Friday, October 05, 2007


The Brazilian Gamble

It was inevitable, I suppose, that an article such as this would appear sooner or later.

Right from the beginning of the season, there has been an undercurrent of hostility towards the new Brazilian crew in the A-League from some of the Fox commentators, Robbie Slater in particular. The fact that Mr. Lynch has built his piece around a quote from another member of the Fox brigade is surely no coincidence.

Certainly, the pre-competition hype was excessive. The samba cliché has become quite nauseating (no love for the bossa nova, folks?). But did we really expect the league to suddenly burst into life with the addition of a few players who had, for the most part, not quite made the grade in their native land?

The fact is that acquiring players from South America was always going to be, up to a point, a gamble.

Consider the case of Melbourne Victory last year. Their hit rate was one out of three; Claudinho found homesickness and the language barrier (among other things, perhaps) too much for him, while Alessandro was ultimately shown up as something of a one-trick pony (despite the best efforts of those Brazil tragics out Artarmon way to talk him up).

Yet the one out of three, Fred, was a crucial component in Melbourne Victory's success last season. He did bring invention and flair to the league.

The hit rate was never likely to be that much higher this season, given the humble provenance of many of the players. So far, Felipe has made perhaps the best impression; his clubmate Daniel has been influential at times, as has Melbourne's Leandro Love.

Marcinho has disappointed, while Mario Jardel is clearly nowhere near properly match-fit just yet.

As for the others, it's surely too early to make a definitive assessment. In general, they have shown a tendency to dwell on the ball a little too long, and to value showmanship over teamwork at times. But this is what adaptation to a new league is all about: some will adjust, and thrive; others will emulate Claudinho. No surprises there.

Perhaps the good news in all this is that the younger local players are no longer intimidated by a foreign presence in the league. Nor, if we are to judge on the opening few rounds, are they overawed by the returning Socceroo elder statesmen; Nathan Burns and Bruce Djite caused Craig Moore no end of trouble in the former Socceroo captain's very first outing.

Andrew Orsatti has a different take on that little matter, however. I recommend you to Shane Castro's blog for a robust dissection of this latest piece of agenda-drenched SBS editorial drivel.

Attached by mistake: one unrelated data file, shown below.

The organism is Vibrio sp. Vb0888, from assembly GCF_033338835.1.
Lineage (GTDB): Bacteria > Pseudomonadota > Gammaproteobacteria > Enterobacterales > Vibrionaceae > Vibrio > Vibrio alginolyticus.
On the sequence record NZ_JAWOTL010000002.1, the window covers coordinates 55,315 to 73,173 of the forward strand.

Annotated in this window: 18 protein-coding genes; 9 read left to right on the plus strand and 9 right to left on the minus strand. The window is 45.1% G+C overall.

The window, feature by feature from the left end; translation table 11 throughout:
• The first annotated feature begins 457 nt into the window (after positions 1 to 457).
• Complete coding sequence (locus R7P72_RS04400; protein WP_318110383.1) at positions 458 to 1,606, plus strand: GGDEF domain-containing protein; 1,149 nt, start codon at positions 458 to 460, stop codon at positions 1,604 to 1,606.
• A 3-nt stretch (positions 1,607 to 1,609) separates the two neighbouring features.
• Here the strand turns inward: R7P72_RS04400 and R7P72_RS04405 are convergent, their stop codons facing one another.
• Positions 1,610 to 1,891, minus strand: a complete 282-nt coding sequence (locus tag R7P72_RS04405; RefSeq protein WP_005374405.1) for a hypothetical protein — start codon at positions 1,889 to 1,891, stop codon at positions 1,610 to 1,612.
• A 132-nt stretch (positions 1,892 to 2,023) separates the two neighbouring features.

Postecoglou's argument that the Brazilians "take up a big part of the salary cap," is a little disingenuous in my view. It seems to me that coaches in Australia are not just looking to South America because the players are so great, but at least as much because they are cheap. That is, within the conditions of a salary cap, they are looking for quality for the buck.

Of course this sort of equation gonna be risky, but hey... Lynch, the Scotsman in the Roar, has proved to be as much of a dud as any Brazilian, and the fact is every import is a risk.

I wonder sometimes if some of these commentators enjoy the game of soccer. If they don't, can they please shut up and let those of us who are in love with the game have fun?
Sorry but to me there is alot of Anti-Brazilian tirades going on.. particulary from the likes of some commentators (who i wont name, but its so obvious if you listen to some of the A-league matches)

One thing is, you cant expect to bring players from a totally different culture where the game is played slower and based on possession and ball to a feet, to a league that at the moment is very physical (at times very over-physical) and where alot of teams dont focus on playing possession based football and expect them to immediately perform..

Its not jsut the Brazilians too.. there are good Australian players that arent being picked who have those types of qualities but just wont be able to manage in the A-league. Look at how our Olyroos played under Baan.. the games were possession based and our players looked so much more comfortable.

But back to the issue at hand, one thing imports can bring are new ideals that we dont see enough in our game. For instance, having the balls to take the opposition player on.... sometimes they fail but when they succeed it is something our Australian players can learn from too.. because we have very few players that do this. Furthermore the crowds love it, especially those who have never been to football before.. that is a huge element of what they want to see..

I mean its hilarious, we have a foreign player and salary cap and STILL people complain about the quality of the imports....

As for Andrew Orsatti okay he may have gone too far in some senses, but he is not trying to avoid the issue, unlike some of the other commentators i have heard in recent times...

I think we are doing the right thing and need to keep gambling on imports. The mentality that we have everything possible at home is a very dangerous one in the world of football, which people must realise is very much an INTERNATIONAL game..
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